Woog’s World: Westport writer is ‘Anchored’ in two worlds
Updated 6:19 am, Saturday, August 15, 2015
If not, she’s certainly the only one to also live in Westport, and to have just published a novel based on her long career in cable news.
Quinn’s story — her real one, not fiction — begins in Port Washington, the Long Island town she likens to Westport. Writing for her high school newspaper, she realized she liked being “the quiet observer in the back of the class.”
After graduating in 1980, she entered Cornell University as a communications major. She wanted to write news for WVBR-FM in Ithaca, but writers there also delivered it. Quinn fell in love with that aspect of journalism, and decided she wanted to be a radio anchor.
Her first job after college was on Long Island. She freelanced for 1010 WINS radio in New York; then in August 1988 was named morning drive anchor for 880 WCBS.
Eight years later, her agent told her to check out the next big thing: cable television news. She was hired by MSNBC, and thrived.
“If anyone in journalism has the opportunity to work with a launch venture, take it!” Quinn advises. There was tons of breaking news; a “Hey, let’s put on a show!”-type energy — and plenty of technical mishaps and missing guests. She learned to think on her feet.
In 1998 Quinn was transferred to 30 Rockefeller Plaza, as host of “NBC News at Sunrise” — the lead-in to “The Today Show.” Her next move was to Fox News Channel, where she remained for nine years.
In 2002, Quinn and her husband moved to Westport. Four years later — with three small children, a husband who worked long hours and an aging mother — she asked Fox if she could work part-time. She did that for two more years.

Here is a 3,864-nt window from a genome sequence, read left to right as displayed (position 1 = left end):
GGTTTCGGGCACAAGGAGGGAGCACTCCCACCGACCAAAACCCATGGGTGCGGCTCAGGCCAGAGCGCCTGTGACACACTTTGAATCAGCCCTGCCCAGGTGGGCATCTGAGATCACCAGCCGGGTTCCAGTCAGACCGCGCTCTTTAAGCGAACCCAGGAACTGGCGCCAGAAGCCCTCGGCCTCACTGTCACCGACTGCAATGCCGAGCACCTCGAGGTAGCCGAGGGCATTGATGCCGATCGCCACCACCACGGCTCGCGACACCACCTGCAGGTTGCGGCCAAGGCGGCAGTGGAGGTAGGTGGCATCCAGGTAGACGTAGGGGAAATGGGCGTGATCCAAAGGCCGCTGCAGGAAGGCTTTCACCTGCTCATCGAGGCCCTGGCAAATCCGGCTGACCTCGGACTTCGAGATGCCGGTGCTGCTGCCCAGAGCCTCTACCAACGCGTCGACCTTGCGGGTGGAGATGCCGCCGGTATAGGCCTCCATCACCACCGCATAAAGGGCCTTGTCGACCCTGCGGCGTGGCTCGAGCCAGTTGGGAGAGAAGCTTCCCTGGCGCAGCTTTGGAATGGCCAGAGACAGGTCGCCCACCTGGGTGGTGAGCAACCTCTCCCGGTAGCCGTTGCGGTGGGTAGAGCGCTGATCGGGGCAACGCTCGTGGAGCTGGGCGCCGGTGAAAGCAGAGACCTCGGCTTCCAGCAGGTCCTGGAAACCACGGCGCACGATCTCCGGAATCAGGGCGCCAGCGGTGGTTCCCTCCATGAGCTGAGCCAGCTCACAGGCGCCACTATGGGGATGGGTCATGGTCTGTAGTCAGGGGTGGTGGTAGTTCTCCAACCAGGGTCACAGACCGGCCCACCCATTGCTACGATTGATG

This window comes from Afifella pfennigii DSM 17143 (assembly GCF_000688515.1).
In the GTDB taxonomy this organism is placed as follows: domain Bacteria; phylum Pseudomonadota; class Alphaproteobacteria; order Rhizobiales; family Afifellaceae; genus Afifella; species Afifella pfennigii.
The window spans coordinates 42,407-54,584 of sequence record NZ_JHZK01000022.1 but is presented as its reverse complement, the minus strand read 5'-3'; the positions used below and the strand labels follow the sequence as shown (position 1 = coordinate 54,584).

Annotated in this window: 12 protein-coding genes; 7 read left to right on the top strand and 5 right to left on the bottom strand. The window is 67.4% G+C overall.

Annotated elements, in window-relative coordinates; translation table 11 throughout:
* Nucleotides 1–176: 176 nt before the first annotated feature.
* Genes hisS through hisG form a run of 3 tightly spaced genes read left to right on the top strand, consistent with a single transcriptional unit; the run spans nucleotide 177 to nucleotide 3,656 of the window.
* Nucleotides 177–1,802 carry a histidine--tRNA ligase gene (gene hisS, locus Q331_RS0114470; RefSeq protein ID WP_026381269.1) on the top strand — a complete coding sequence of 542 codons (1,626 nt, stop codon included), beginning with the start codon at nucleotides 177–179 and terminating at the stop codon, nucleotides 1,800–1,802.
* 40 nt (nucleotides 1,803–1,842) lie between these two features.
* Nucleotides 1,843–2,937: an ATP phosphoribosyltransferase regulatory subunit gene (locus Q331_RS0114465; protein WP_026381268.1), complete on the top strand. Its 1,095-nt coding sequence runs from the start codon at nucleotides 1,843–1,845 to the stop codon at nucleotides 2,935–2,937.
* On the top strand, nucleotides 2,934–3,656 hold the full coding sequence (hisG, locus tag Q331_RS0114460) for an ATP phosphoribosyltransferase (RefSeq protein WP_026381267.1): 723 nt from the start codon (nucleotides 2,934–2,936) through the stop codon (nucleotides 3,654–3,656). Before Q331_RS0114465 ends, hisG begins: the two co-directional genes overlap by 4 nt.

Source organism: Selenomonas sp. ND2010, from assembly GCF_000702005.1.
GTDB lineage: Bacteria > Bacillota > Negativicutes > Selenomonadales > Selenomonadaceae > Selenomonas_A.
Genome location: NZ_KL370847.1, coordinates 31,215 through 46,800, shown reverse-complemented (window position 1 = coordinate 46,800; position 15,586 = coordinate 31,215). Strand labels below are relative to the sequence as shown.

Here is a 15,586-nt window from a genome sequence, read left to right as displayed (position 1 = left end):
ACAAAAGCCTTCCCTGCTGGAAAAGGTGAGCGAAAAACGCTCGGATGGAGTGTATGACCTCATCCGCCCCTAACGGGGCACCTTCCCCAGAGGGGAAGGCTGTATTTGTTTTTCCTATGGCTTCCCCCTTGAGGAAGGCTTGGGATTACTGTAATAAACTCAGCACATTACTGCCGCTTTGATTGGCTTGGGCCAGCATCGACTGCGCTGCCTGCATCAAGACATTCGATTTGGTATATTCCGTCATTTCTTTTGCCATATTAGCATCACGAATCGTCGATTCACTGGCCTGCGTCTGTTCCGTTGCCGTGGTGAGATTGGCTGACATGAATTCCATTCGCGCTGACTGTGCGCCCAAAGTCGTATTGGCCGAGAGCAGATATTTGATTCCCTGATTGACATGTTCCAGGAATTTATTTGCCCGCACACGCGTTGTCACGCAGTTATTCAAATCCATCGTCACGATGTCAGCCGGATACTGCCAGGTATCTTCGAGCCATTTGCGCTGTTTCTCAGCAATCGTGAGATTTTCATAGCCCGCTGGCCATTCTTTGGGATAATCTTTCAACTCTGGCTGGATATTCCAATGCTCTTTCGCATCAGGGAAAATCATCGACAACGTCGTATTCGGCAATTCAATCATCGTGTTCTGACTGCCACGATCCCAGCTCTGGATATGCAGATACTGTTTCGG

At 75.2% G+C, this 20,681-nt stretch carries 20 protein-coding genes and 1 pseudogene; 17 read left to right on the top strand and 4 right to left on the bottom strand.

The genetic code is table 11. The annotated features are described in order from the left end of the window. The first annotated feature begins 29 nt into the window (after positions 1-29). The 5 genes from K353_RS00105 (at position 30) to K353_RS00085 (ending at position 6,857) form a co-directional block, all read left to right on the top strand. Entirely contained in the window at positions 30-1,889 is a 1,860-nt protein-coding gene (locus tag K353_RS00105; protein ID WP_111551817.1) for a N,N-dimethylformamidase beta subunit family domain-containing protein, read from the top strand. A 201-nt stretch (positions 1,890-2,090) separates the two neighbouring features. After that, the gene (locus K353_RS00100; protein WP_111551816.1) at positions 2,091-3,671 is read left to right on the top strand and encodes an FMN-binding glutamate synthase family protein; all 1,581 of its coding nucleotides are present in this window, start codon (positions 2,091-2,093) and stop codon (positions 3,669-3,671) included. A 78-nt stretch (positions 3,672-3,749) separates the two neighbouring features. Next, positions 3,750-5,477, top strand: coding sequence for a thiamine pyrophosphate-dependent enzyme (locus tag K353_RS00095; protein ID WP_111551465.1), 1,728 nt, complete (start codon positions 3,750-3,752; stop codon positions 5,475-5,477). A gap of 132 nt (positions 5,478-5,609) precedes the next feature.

Quinn then embarked on a teaching career. She was an adjunct journalism professor at Quinnipiac University and Pace University’s Pleasantville campus. She got her master’s degree in writing from Sarah Lawrence College, and started writing — this time, for pleasure.
But she missed broadcasting. She went back to WCBS part-time, then last fall was named morning drive anchor at WINS.
That means she gets up — are you ready for this? — at 2:30 a.m. “If only Westport were in Bronxville,” she laughs. “It’s a schlep.”
She has to drive in (thankfully, there is not much traffic).
But, Quinn says, “When I get to the newsroom and look at the stories I’m going to write before I go on the air at 5:30, I forget how tired I am. After all these years in broadcasting, it’s still interesting. Every day, I learn something news.”
She does several half-hour shows. She’s back in Westport by noon.
Which gives her plenty of time to do other things — like work on that novel she began back in 2008.
It started as a series of vignettes, about the memorable and funny experiences she’d had in the cable news business. But, Quinn knew, “I’m not a big enough name to sell a memoir. And it was more fun to just make up stories.”
The result — several years and many drafts later — was “Anchored.” The finished novel is about Barbara King, a feisty redhead who works at a Phoenix cable station. She covers car chases and interviews drunken show-biz has-beens, but dreams of being the next Barbara Walters. (It’s set in the early 2000s, so that makes sense.)
King is given a co-anchor. He’s chilly to her at first, but things turn (of course) hot. King begins to wonder: How much should she do at work to “get ahead?” And can she remain “anchored” to her family while being seduced by both fame, and her co-anchor?
Quinn calls the genre “chick lit, beach read, or maybe mom-book-club.” Whatever it is, it’s a very enjoyable read.
The writing process was nothing like she was used to, Quinn notes. A radio newscaster writes for speed. Novel writing, on the other hand, is much more descriptive. She used plenty of adjectives — “verboten,” she says, in the newsroom.
She also learned to create a story arc, complete with beginning, middle and end.
It was challenging, but fun, she says. She found it easy putting words in the mouths of characters she’d created.
Though “Anchored” is not set in Westport, Quinn believes that many women here can relate to her protagonist’s complex feelings about career and family. The novel opens as King plans to spend a day with her young son — but gets called in to cover a plane crash.
Brigitte Quinn has done all that — and more. Her life may be hectic, her hours different from many Westporters. But she is most definitely “anchored.”